It’s Complicated

            You likely know what I’m referring to when I say “it’s complicated.”  It is a reference to relationships in all their, well, complexity.  Why we do what we do in relation to others; how we go about it; and, where it is all going is sometimes, even oftentimes, subject to us struggling to define a particular relationship or situation to another person as “it’s complicated.”
            When it comes to the church, nothing is quite as it seems.  Nice and apparently good people say some of the most off-the-wall and even mean-spirited things you would ever want to hear.  Conversely, some of the most gossiping and loose-tongued persons within the fellowship are so capable of doing amazingly good works that the only thing we can say with any confidence is that “it’s complicated.”
            There is a reason it’s complicated.  Sin, death, and hell rule over the human condition like a perpetual wet blanket.  Whenever we want to simplify situations and people by categorizing them into good people and bad people; whenever we have the propensity to place labels on others in order to keep things black and white; and, whenever we make gross generalizations about a group of people in sweeping blanket statements; then, we are severely underestimating the impact of humanity’s fall into sin (including our own) and have simplified a situation that is in reality rather complex.
            One of the problems we encounter in any group of people, including the church, is that there are two dimensions to sin, not just one.  Western Christians typically discern sin as intensely personal – as a verb in which we do or not do certain sinful acts.  And this is true. “All of us have sinned and fallen short of God’s glory” (Romans 3:23).  Yet, if we stop there we are only seeing sin in one dimension.  Sin is also a power, a dominion under which all of humanity exists.  In other words, we might think of lower case “sin” as individual deeds of sinfulness; and, upper case “Sin” as a constant pervasive realm of evil that is continually oppressing us.  “Jews, as well as Gentiles, are ruled by Sin” (Romans 3:9).  So, then, sin resides both in the human heart and in human institutions.  Sin is both personal and systemic so that when we look at the complete landscape of the human condition in all of its foulness and degradation, it’s complicated, man.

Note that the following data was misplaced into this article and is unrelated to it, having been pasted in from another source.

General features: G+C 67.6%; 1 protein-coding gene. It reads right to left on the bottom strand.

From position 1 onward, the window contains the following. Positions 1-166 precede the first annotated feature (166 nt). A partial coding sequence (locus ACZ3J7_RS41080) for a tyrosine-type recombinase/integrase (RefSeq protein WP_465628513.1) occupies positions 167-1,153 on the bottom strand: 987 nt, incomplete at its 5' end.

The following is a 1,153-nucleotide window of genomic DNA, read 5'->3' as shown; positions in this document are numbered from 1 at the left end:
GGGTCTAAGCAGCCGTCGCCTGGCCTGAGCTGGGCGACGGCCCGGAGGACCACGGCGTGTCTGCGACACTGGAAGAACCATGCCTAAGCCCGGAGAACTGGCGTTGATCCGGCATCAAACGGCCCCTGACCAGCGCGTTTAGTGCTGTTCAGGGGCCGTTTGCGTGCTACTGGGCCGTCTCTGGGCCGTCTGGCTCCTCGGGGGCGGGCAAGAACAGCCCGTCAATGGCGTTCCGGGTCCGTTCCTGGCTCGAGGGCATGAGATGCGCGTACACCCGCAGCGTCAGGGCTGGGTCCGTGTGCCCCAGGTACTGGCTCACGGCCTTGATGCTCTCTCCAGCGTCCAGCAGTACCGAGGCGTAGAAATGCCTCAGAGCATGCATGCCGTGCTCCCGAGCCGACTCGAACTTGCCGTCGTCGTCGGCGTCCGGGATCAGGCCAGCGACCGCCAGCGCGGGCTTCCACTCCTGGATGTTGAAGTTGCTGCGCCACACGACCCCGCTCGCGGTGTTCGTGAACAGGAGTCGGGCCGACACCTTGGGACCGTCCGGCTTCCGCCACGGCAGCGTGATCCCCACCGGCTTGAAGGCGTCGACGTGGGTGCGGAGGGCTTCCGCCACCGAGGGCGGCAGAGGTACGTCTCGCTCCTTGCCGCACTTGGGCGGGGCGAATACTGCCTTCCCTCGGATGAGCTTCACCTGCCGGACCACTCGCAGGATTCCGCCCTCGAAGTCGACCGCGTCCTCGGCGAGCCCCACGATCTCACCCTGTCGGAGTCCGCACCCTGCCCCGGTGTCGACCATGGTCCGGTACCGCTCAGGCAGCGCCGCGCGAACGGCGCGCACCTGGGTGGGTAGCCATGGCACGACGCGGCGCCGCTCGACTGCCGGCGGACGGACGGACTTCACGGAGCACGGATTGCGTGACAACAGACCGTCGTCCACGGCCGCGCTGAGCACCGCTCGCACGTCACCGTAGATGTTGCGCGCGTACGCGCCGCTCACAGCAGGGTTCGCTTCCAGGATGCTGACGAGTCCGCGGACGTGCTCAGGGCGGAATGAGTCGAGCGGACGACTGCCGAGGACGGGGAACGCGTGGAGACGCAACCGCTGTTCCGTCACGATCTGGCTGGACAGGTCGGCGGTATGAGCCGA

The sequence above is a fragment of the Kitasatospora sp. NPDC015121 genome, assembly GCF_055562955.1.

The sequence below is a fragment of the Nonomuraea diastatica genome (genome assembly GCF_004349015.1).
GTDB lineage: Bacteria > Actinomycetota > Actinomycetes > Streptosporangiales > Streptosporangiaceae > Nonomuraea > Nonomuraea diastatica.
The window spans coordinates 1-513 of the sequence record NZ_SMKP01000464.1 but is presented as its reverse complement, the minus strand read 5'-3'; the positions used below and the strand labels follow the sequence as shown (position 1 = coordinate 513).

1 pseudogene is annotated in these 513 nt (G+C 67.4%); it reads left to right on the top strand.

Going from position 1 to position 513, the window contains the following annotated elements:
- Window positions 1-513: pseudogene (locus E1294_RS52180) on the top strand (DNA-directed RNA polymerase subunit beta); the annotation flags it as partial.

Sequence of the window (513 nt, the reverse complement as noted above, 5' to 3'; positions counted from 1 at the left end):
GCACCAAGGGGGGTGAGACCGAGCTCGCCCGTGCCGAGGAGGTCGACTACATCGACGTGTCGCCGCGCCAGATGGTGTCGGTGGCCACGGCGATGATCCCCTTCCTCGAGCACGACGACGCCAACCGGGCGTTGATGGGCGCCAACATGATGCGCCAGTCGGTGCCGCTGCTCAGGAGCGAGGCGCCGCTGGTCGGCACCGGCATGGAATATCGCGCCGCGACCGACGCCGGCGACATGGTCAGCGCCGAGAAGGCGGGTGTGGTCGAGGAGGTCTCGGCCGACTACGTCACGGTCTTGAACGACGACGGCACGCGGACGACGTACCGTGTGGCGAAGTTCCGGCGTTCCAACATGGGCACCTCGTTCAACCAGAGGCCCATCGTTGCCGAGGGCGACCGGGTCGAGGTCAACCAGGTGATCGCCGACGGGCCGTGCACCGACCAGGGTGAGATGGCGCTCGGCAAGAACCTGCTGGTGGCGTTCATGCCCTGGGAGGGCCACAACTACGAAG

Sin is such a ubiquitous and pervasive reality that the Scriptures can say “No one is acceptable to God!  Not one of them understands or even searches for God… There isn’t one person who does right” (Romans 3:10-12).  This situation exists primarily because of the vast realm of Sin.  Therefore, when we turn to the answer to this terrible and egregious calamity of s(S)in, the crucifixion of Jesus on the cross, the atonement of Christ has taken care of it all – dismantled the dominion of Sin and taken away its power of death, as well as absorbed all personal guilt for individual human sins.
            Let’s bring this theological and anthropological understanding back into the church setting.  Praying for lost people and proclaiming salvation for individuals who have guilt over personal sins is a must.  But having people saved from guilty acts is not the whole story of your church.  If we fail to pray against the persistent problem of Sin as a realm and dominion, then Sin is going to come back and bite us because it is still there, still exerting its power.  Saving faith must turn into sanctifying faith in which people realize that the dominion of Sin must be continually overcome by applying Christ’s redemption to both personal and corporate life.  The late Dallas Willard used to say:  Grace is opposed to earning, but not opposed to effort. 


            People are enslaved to Sin.  They must be set free through the death of Christ by turning from sin and following Jesus, as well as putting a great deal of effort into forsaking the old masters of cultural obsessions and systemic compulsions of evil.  In short, we must become slaves to God’s righteousness in a great transference of allegiance.  “You gotta serve somebody,” said Bob Dylan.  And that somebody needs to be God and not Sin.  Oversimplifying sin will only get us in trouble.  Sin is terrible and complex.  Let’s make sure we are forsaking it in all of its sinister manifestations so that we might pursue God in all His goodness.

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